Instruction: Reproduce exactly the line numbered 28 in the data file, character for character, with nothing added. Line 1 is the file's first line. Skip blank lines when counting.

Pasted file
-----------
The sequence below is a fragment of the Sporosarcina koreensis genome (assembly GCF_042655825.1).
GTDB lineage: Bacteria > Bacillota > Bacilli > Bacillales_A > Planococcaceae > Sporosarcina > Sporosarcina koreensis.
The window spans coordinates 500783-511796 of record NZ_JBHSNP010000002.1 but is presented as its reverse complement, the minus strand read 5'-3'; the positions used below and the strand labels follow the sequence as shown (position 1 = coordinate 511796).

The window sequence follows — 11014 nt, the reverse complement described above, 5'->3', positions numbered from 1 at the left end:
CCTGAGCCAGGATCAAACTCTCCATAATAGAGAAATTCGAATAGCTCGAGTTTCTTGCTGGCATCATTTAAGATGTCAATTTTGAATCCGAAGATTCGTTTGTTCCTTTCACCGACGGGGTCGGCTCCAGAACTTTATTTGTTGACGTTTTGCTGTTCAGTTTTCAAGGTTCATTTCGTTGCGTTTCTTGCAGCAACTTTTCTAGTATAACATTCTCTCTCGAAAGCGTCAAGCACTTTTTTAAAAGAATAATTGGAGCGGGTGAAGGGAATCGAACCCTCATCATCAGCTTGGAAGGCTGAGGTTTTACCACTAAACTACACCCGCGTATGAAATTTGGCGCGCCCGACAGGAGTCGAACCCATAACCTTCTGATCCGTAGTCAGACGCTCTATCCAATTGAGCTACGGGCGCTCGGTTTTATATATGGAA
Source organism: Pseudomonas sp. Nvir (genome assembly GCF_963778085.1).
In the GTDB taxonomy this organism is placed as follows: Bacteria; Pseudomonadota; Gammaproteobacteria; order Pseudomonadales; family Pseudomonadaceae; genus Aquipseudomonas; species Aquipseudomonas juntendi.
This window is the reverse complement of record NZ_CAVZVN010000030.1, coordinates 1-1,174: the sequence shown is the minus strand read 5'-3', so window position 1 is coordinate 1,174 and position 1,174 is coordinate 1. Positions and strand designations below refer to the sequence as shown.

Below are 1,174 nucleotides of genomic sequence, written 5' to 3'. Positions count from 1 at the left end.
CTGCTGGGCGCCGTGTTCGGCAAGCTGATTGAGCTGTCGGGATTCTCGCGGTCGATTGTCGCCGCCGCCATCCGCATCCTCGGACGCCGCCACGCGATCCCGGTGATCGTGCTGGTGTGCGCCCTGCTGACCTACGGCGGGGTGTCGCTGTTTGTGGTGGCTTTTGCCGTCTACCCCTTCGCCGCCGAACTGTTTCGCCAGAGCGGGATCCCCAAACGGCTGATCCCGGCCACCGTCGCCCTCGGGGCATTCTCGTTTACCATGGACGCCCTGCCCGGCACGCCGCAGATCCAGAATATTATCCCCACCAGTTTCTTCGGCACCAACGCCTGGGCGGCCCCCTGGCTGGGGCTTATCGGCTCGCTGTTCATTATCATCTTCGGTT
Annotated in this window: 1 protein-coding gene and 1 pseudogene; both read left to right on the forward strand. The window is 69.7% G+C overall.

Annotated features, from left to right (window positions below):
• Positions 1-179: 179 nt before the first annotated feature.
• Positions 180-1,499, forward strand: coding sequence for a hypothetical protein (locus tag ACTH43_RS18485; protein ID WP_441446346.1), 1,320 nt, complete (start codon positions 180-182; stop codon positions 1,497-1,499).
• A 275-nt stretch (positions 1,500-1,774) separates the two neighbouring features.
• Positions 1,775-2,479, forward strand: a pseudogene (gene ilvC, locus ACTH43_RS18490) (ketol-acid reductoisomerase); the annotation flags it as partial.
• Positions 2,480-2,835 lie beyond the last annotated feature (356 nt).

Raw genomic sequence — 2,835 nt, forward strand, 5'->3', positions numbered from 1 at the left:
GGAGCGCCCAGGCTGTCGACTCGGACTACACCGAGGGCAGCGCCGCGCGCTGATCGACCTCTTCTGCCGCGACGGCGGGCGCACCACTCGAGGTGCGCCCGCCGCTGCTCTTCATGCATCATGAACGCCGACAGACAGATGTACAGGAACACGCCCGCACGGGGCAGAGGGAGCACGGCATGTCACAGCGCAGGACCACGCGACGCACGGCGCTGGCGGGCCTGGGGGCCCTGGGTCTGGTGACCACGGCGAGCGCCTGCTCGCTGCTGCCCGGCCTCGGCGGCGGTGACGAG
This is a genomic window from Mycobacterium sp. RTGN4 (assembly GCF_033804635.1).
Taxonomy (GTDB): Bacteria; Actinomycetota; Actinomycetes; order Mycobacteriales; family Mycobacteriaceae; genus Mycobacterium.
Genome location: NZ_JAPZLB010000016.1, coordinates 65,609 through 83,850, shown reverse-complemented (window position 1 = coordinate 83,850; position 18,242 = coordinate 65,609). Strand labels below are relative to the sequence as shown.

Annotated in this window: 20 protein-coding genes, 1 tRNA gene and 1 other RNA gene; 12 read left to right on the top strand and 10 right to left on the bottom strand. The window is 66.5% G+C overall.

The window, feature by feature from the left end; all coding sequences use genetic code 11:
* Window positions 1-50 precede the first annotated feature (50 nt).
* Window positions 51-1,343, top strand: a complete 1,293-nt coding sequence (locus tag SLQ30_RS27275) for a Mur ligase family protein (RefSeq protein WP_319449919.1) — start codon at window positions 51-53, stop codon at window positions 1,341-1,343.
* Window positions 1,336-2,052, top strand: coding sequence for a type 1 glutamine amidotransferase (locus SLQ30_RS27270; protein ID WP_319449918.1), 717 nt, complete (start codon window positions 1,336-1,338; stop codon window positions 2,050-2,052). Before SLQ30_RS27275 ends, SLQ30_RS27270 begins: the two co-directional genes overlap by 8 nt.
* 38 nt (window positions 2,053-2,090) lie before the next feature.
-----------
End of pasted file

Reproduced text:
* 38 nt (window positions 2,053-2,090) lie before the next feature.